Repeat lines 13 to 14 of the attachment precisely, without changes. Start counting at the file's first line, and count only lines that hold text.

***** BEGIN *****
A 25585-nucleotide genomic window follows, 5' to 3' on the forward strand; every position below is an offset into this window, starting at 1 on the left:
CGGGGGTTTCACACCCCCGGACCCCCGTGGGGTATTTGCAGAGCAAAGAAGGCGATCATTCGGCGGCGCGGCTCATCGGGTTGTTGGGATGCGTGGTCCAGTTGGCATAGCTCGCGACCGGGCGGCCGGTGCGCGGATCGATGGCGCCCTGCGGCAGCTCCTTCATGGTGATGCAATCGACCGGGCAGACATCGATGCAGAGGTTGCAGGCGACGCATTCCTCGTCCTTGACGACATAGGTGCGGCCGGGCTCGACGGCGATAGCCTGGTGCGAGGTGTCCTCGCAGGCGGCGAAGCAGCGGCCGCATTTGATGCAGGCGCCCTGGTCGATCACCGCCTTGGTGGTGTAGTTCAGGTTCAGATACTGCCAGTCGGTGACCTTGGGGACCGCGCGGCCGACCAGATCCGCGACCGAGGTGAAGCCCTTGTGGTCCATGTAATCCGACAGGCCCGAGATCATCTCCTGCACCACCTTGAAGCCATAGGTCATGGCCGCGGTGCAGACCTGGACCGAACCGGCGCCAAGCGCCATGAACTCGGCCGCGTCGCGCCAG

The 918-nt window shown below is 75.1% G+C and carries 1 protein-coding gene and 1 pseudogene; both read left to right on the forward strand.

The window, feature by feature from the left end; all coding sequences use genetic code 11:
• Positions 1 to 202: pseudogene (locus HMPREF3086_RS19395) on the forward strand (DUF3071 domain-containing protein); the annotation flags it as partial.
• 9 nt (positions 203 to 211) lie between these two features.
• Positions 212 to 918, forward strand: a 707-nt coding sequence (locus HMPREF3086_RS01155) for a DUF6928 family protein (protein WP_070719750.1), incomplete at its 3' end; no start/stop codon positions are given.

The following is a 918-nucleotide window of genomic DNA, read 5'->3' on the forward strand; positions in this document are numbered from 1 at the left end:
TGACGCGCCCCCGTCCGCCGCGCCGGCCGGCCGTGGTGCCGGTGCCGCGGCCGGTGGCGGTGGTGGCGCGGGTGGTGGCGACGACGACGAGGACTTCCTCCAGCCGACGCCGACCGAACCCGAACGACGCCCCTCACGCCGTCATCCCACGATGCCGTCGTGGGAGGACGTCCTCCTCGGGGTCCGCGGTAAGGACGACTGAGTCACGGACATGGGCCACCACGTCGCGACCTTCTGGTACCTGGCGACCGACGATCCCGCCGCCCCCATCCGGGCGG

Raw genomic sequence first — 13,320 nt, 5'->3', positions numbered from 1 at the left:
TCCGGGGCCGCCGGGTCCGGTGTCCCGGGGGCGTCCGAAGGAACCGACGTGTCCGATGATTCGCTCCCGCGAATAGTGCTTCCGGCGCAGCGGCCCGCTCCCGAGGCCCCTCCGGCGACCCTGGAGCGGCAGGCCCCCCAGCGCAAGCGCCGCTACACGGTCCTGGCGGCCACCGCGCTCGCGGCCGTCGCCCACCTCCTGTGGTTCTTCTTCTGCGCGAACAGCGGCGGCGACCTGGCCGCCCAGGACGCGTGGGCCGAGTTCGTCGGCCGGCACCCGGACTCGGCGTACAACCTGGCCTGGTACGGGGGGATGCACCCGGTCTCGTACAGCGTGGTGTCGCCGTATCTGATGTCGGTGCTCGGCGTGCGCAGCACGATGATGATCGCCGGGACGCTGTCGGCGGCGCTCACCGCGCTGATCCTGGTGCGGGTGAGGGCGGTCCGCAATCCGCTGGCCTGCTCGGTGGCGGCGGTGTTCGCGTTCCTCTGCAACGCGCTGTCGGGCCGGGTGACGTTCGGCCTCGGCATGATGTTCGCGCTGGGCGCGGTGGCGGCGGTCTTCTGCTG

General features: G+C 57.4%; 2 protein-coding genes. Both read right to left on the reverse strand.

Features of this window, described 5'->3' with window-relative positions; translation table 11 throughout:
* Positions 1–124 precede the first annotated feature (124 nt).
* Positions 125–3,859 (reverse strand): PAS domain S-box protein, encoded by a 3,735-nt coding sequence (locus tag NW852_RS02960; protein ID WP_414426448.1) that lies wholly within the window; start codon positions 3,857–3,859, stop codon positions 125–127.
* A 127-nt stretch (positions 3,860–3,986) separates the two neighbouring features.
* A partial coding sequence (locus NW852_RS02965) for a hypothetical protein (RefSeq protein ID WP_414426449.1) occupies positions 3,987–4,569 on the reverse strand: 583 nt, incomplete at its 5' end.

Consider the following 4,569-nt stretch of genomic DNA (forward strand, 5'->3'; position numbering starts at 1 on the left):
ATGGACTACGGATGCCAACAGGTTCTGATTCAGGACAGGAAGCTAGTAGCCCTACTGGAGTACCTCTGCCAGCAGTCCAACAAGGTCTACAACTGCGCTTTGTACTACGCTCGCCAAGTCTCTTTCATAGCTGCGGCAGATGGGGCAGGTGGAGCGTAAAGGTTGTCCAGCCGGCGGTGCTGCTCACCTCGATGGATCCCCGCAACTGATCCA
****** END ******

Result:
Features of this window, described 5'->3' with window-relative positions; translation table 11 throughout:
* Positions 1–124 precede the first annotated feature (124 nt).